Netflix Tests Charging More For High-Def Movies - InformationWeek

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Netflix Tests Charging More For High-Def Movies

Netflix recently made a library of 12,000 movies and TV episodes available for streaming through LG Electronics' Blu-ray disc player.

Netflix on Monday confirmed that it's testing premium pricing for subscribers who want access to the DVD renter's high-definition library.

While the company hasn't said when or how much it would charge for Blu-ray disc rentals, a Netflix spokesman said it is in the process of trying to determine a pricing model that would be palatable to customers.

"Netflix is testing prices around Blu-ray right now, and we don't have anything else to report," company spokesman Steve Swasey said. "There's nothing being done across the board."

Swasey declined to give details, but tech site Engadget reported that some Netflix subscribers have said they are being charged $1, and sometimes $2, a month more for access to Netflix's Blu-ray disc movies.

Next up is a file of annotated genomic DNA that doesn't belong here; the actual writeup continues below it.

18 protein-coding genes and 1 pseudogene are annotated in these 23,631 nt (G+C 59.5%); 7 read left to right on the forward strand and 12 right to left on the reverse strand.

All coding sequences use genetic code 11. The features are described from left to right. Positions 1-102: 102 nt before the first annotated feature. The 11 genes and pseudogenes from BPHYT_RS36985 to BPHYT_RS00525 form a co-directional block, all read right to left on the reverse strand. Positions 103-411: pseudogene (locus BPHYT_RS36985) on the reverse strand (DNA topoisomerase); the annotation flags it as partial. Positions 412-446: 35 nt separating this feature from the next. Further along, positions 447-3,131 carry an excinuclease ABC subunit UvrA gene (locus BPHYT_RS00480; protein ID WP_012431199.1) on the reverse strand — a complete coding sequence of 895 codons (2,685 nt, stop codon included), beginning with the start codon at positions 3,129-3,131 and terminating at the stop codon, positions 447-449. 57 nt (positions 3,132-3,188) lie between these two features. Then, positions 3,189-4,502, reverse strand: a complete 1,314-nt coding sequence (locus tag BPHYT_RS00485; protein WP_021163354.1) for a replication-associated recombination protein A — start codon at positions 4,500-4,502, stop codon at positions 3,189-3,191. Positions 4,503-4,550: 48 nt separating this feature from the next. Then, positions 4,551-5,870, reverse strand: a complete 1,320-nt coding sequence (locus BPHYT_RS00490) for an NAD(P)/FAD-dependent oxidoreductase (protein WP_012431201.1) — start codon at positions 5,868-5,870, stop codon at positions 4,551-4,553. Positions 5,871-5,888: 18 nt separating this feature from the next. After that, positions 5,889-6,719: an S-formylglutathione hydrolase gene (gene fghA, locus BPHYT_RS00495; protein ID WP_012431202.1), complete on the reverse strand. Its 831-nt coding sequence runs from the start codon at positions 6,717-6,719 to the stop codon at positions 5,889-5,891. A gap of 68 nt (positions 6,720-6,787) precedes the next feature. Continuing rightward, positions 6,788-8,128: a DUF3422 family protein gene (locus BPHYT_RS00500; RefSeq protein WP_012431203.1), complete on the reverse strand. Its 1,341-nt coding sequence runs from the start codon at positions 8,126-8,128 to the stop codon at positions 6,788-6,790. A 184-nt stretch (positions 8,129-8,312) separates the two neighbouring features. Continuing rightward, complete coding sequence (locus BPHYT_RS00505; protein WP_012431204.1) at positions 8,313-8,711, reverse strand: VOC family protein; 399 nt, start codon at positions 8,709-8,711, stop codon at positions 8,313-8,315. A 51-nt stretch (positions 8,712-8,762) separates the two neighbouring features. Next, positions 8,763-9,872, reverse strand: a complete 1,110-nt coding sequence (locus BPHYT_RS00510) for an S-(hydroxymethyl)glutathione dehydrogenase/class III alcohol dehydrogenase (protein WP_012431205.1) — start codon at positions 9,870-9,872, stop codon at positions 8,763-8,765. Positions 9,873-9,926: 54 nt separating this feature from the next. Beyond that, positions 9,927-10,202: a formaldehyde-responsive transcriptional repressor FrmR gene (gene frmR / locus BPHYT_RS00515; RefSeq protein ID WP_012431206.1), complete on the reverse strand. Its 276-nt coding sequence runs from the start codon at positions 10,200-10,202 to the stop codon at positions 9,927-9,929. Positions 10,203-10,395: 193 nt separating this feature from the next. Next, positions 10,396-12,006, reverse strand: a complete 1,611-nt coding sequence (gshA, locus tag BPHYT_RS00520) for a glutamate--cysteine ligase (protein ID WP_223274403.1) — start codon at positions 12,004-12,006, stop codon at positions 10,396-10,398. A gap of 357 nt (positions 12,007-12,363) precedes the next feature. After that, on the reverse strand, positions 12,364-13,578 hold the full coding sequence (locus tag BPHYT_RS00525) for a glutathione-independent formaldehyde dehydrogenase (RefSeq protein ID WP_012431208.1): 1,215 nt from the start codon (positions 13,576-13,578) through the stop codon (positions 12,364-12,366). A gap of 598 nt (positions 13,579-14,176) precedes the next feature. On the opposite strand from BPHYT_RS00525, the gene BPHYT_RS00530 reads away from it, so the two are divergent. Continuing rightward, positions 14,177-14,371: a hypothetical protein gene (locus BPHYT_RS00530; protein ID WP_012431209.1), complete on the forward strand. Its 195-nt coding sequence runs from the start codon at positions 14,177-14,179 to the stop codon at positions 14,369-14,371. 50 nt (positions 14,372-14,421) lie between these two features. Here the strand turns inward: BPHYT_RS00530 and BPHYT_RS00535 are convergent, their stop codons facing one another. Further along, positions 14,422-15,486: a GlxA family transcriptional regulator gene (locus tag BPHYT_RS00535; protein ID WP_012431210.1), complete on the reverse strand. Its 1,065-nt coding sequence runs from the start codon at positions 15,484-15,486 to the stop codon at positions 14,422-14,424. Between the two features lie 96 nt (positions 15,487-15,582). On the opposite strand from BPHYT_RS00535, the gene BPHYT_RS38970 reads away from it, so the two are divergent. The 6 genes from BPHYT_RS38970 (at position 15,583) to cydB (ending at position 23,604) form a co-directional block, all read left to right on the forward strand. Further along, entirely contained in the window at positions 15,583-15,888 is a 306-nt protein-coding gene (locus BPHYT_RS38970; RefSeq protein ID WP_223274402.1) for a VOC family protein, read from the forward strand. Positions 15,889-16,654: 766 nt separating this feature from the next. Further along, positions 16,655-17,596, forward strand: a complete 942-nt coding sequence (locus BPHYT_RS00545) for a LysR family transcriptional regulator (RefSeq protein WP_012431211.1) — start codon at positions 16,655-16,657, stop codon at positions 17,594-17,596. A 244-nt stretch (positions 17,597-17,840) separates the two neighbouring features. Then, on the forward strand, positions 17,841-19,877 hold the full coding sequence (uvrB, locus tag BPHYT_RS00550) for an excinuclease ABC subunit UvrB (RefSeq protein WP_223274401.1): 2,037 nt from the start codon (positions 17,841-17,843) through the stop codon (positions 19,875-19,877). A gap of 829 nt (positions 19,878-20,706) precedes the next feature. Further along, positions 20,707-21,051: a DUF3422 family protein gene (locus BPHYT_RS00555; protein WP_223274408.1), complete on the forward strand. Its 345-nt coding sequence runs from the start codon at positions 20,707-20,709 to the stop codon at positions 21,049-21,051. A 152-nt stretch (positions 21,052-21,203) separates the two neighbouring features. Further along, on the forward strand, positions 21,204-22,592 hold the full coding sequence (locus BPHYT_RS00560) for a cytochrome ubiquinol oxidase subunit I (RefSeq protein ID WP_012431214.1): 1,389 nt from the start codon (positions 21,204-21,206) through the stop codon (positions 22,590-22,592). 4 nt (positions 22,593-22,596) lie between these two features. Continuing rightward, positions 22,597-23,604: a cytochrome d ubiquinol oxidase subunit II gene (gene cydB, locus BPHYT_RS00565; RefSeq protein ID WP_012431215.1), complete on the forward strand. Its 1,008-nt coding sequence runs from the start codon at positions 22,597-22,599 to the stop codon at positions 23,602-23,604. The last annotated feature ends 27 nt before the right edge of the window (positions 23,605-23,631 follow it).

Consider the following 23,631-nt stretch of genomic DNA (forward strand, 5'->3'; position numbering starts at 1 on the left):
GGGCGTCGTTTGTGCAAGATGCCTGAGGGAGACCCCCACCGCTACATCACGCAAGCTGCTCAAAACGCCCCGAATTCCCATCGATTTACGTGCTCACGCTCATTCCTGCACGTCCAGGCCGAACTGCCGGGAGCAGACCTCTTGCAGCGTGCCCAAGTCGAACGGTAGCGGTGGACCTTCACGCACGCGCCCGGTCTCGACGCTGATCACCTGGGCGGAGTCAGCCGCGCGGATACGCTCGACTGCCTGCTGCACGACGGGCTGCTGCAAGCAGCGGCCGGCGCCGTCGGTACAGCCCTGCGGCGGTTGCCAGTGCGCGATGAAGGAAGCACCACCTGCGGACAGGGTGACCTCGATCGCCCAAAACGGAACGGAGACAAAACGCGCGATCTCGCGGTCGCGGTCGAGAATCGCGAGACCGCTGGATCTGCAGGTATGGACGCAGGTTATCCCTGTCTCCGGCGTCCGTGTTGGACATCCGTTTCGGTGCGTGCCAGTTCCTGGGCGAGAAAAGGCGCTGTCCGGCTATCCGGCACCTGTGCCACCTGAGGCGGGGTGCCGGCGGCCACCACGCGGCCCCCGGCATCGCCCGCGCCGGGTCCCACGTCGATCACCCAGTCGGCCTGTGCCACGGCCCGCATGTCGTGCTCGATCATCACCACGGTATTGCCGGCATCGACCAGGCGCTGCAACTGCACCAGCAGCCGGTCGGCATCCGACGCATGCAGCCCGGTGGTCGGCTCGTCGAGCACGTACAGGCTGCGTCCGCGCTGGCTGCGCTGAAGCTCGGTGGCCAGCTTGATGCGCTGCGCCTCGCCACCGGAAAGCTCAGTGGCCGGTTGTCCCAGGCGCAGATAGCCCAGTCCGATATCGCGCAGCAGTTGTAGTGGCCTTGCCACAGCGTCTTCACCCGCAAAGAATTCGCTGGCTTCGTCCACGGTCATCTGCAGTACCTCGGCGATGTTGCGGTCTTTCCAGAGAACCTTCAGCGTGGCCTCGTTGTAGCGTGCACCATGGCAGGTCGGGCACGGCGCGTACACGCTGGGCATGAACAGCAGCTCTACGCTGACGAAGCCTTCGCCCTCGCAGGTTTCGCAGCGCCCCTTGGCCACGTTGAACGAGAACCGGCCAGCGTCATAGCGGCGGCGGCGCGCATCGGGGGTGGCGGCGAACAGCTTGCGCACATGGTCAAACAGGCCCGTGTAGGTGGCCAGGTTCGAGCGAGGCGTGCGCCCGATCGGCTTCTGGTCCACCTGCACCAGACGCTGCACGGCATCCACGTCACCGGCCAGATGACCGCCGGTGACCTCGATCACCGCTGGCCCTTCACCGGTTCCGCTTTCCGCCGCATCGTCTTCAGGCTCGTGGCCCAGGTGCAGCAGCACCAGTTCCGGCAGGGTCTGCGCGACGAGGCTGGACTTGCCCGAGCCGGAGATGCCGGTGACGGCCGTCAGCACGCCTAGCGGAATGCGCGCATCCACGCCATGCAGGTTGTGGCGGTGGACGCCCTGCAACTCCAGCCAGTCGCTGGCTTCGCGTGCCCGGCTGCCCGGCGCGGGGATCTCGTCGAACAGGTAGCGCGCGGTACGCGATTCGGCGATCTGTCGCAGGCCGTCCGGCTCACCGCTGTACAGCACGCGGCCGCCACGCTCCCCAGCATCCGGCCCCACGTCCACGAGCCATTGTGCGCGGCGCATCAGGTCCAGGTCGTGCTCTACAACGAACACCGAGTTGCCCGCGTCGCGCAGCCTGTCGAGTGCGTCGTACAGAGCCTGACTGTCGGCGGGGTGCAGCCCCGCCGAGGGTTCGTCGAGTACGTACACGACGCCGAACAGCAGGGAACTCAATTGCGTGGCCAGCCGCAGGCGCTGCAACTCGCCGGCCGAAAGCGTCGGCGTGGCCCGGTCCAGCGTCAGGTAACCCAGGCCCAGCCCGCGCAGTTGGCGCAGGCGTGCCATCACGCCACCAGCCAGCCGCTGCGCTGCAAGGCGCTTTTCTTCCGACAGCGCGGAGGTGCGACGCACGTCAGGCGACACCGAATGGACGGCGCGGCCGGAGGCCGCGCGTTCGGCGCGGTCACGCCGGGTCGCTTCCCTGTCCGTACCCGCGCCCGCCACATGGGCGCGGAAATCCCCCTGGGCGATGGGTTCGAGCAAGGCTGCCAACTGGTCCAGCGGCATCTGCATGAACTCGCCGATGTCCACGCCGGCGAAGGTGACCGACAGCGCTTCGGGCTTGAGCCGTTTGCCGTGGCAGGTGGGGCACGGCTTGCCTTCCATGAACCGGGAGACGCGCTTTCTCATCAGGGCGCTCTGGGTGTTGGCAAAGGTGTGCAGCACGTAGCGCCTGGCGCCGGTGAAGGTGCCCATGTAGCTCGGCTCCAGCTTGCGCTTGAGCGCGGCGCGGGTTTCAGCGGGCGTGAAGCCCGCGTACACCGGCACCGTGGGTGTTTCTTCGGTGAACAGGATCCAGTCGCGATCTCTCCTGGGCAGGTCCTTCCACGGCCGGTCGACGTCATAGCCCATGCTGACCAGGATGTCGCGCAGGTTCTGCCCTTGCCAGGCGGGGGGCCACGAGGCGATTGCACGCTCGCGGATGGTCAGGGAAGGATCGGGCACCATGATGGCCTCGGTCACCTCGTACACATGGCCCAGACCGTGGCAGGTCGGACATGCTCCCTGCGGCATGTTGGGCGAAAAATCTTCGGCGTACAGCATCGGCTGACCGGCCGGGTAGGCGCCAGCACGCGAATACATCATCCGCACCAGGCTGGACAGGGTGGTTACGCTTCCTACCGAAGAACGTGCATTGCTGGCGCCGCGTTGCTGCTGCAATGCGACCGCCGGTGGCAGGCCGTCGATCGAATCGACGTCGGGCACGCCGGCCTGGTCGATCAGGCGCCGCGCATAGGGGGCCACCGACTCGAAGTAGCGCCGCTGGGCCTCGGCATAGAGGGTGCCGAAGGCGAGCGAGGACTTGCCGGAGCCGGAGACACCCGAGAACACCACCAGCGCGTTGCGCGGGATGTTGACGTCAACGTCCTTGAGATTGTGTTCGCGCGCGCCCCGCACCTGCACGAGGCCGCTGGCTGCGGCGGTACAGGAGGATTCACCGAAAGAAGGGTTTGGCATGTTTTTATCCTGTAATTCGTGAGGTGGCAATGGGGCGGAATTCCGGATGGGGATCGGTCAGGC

If Netflix charges more for Blu-ray discs, it would not be unexpected. Chief executive Reed Hastings has said that the company planned to charge a "modest monthly premium" for Blu-ray discs. Swasey said Blu-ray discs cost the company 25% more than standard DVDs.

Netflix has offered high-definition movies for quite awhile. The company recently launched a streaming movie service for people willing to watch movies on their PCs. It does not offer high-definition streaming.

The company is embracing the Internet, which is emerging as a distribution channel for videos, as well as music. Netflix last week said it would make a library of 12,000 movies and TV episodes available for streaming through LG Electronics' Blu-ray disc player.

The LG BD300 player will rely on a wired broadband connection and a queue-based user interface to display on a TV a variety of content selected by the Netflix subscriber. Once selected, movies will begin playing in as little as 30 seconds, the companies said. The service is expected to be available in the fall.

Netflix this month also unveiled a partnership in which it would stream movies through Microsoft's Internet-based Xbox Live service. Under the deal, people with Xbox 360 video game consoles can download Netflix movies at no additional cost and watch them on TVs. The service, which also is expected to launch in the fall, will only be available to subscribers of Microsoft's Xbox Live Gold service.

Netflix has said that it hopes to convince other hardware vendors, such as Sony and Panasonic, to also carry its service in their products.

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